It's a deal, it's a steal
deals are done. In one of the most sweeping generalisations I have
ever heard, Tony Blair has declared that “everybody
outside the G8 and the G8 have come together”. That indefatigable
coalition has endorsed a deal that condemns 50,000 people to die
before aid reaches them in 2010, obliges all but the world's 14
poorest countries to carry on charging for health services before
they get a sniff of a write-off for their crippling debt, and calls
on the WTO to cement the obscene distortions in global trade rules
that asphyxiate developing economies. If
the aim of those who bombed London yesterday was to give the West
license to shaft the poor once again, they have resoundingly
Multinational companies will continue to be invited to sign up to voluntary self-regulation. The Kyoto Treaty will now never include the world's biggest polluter, the United States. Tax havens and offshore registering will continue to be allowed to foster corporate abuse. While armed guards storm the freebie tent in search of free whiskey courtesy of Diageo, Make Poverty History campaigners are drifting away. Few expected their efforts to succeed; only the most politically aware expected such a Brownwash.
The only African to take the platform for MPH's post-communiqué press conference, Kumi Naidoo of the Global Call to Action Against Poverty, was harangued by Geldof for his ingratitude. He had dared to suggest that delays in channeling aid to Africa would lead to more bodies filling the continent's overloaded graveyards, a phenomenon that is polluting water tables.
For a week, Africans, Latin Americans and Asians have been telling me that the very idea that the G8 will absolve them of poverty is an insult to them, their societies and democracy. Make Poverty History made its fatal mistake: it got too close to power. The NGOs who maintained the illegitimacy of the G8 throughout have come away with some credit. One leading campaigner said aid agencies would refuse “the crums from the G8's table”. Led by the global south, those groups will now have to redouble their efforts to break the encrusted structures of power. It is clear that the masters of the universe continue to see poverty as the scythe with which they can reap the resources of the poor.
87 per cent of the world's population were told that, if they learned
how to behave themselves properly, the West would deign to tighten
their chains. The vocabulary of compassion masked the dogwhsitle of
greed. Christian Aid's statement captured
the mood of those who had dared to hope that a wristbanded elite
might live up to their word. “Millions of campaigners all over the
world have been led to the top of the mountain, shown the view, and
now we are being frogmarched down again."
New G8 cash for Palestine
Ahead of his 2.15 press conference, Tony Blair has just made a statement, flanked by the others G8 leaders, the African leaders here today and the heads of the WTO, IMF, World Bank and UN. Kofi Annan looked solemn, Paul Wolfowitz looked lupine.
The leaders are now signing the G8 communique, though it will not be issued until the PM's press conference. Blair headlined a US$3bn cash injection for the Palestinian Authority, aimed at reinvigorating the Middle East peace process. While that was always on the table - the PM is a leading advocate of more well-meaning meddling in the Middle East - yesterday's attacks may well have pushed it up the briefing list.
Overseas aid from G8 donors will rise to US$50bn a year, though it is not yet clear how much of that is new and how much is tied. He conceded that the deal on Africa is "not all everyone wanted" (one wonders if he meant Bono or the two-thirds of destitute people who do not live in Africa).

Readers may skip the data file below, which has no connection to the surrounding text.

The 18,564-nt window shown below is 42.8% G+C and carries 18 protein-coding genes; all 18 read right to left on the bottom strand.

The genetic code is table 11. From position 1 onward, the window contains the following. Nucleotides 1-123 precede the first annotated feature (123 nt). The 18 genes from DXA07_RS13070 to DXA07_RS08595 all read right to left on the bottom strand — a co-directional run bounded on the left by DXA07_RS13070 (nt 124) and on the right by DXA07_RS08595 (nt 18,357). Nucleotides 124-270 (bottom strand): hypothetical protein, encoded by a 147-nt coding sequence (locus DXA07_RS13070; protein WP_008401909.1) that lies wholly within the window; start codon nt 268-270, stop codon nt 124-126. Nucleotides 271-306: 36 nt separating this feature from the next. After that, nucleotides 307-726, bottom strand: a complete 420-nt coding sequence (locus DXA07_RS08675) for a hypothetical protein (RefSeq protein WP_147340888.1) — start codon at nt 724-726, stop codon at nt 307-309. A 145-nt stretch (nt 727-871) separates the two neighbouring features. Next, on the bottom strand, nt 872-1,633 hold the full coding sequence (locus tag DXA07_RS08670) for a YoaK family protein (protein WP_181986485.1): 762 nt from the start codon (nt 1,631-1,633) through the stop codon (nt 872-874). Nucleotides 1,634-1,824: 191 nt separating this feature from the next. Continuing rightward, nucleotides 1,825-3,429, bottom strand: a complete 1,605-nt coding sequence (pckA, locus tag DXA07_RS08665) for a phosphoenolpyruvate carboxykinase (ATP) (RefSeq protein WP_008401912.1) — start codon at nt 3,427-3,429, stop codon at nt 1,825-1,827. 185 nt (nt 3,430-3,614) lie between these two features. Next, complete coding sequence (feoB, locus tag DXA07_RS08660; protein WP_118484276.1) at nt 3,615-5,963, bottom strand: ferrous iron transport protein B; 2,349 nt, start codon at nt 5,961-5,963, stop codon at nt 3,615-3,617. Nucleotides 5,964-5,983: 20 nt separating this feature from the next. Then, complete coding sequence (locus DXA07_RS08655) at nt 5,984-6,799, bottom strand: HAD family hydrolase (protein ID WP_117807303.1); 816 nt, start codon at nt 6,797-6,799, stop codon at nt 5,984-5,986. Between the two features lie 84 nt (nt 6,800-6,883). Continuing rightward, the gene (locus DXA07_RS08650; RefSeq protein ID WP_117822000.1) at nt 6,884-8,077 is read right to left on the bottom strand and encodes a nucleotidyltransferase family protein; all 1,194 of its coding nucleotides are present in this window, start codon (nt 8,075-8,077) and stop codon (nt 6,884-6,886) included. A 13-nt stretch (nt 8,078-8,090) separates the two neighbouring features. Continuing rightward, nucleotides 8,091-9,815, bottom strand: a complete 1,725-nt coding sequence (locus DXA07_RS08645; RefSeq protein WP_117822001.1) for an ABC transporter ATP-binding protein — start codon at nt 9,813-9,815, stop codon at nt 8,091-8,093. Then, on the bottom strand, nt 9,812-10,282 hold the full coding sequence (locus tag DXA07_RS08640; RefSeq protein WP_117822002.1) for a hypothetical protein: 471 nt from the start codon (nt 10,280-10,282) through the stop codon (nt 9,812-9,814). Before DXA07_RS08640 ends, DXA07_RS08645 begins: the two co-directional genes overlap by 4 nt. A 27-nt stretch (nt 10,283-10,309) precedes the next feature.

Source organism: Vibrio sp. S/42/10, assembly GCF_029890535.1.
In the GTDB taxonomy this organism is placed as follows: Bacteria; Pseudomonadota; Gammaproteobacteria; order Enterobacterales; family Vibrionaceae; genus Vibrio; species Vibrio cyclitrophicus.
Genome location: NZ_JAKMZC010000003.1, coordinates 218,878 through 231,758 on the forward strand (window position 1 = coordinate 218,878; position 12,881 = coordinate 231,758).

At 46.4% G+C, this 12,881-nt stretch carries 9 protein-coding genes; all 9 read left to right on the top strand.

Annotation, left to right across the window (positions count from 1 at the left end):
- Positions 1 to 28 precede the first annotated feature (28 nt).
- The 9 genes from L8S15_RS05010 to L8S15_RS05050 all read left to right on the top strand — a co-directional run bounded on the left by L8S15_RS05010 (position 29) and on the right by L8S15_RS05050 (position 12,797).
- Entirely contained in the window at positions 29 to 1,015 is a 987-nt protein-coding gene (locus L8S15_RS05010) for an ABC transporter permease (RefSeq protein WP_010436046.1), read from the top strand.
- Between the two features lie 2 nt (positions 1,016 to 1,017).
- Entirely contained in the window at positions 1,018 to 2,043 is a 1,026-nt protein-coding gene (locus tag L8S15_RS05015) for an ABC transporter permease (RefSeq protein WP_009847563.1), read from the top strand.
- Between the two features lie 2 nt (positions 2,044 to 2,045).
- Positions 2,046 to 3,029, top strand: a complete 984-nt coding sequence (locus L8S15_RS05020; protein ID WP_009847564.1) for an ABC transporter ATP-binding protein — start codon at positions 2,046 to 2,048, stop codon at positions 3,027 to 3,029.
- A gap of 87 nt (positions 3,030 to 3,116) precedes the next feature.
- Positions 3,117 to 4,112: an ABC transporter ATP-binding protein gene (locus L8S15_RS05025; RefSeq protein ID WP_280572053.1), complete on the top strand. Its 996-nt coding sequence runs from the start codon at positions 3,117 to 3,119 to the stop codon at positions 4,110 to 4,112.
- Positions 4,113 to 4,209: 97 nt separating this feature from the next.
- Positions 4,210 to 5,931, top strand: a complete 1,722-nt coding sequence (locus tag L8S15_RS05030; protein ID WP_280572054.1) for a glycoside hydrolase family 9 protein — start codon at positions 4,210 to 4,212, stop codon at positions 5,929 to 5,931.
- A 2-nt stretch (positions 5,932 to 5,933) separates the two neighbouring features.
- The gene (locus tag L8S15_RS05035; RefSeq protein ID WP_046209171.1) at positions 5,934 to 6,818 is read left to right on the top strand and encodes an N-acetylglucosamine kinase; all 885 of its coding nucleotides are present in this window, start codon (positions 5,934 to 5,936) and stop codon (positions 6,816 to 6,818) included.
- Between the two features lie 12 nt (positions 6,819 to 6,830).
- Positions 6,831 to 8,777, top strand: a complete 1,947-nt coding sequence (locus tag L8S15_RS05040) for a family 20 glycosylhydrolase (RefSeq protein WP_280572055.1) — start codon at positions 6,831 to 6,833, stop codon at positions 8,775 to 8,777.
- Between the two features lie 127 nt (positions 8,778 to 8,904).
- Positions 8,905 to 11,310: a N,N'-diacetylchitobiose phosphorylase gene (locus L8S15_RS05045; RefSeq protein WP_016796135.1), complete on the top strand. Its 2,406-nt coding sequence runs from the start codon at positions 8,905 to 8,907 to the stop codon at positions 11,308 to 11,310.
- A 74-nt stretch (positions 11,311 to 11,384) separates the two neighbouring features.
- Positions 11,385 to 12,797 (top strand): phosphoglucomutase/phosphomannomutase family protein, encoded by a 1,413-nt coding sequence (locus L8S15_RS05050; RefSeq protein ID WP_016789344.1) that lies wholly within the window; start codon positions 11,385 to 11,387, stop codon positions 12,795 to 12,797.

On climate change, there appeared to be some consensus. A new dialog on global warming will begin at a meeting in Britain in November.
One clause was crucial. Blair said the communique would contain "a signal for a new deal on trade". His sheepishness suggests that deal will be a new bind for the global south.
Blair's 2.15 press conference, announcing the results of the G8 talks, will go out live on the Downing Street website. The world will be watching (well, the world that can afford a television will be watching, the world that can't will find out what was said soon enough...)
Down to the wire
Another day at Gleneagles and sleep is at a premium. Yesterday's timetable for negotiations junked after the news of the London attacks, and delegates have been going flat out to seal deals on trade, aid, debt and the environment. We now expect the prime minister to give a press conference around 2.15, at which he will issue a communique on Africa and Africa and a personal statement.
While the sherpers were burning the midnight oil, NGO leaders were cloistered over draft reactions to the communiques. I hear that a meeting of the Trade Justice Movement - the trade arm of Make Poverty History - was heated. Mainstream NGOs were pushing hard for a statement that would welcome the G8's language, expected to endorse greater self-determination for African nations to decide trade policy, and woolly commitments to cut subsidies.
Holding firm, radical NGOs refused to allow the G8 such credit. One senior insider told me that it would "make us look like idiots" if MPH were to slap the G8 on the back while the World Trade Organisation continues to kick the world's poor in the teeth. "It's like sending the missiles in to Baghdad while talking the about peaceful resolution," the source said. The WTO is holding a mini-ministerial in China on 12 and 13 July. The talks are also stalled (sometimes the global financial institutions put one in mind of a flotilla of learner drivers), and outcome is expected to push for the WTO ministerial in December to widen its free-trade net to include industry, manufacturing, finance and services. That means unfettering corporations still further from such irritating concerns as sustainability, responsibility and working conditions.
The UK delegation continues to stall. Tom Kelly, the prime minister's official spokesman, is keeping stumm. Blair, one imagines, is on his sixtieth fair-trade coffee, and the NGOs are pondering Valium. We await the west's latest set of dictats to the poor. If I were you, I'd ready the Enigma machine.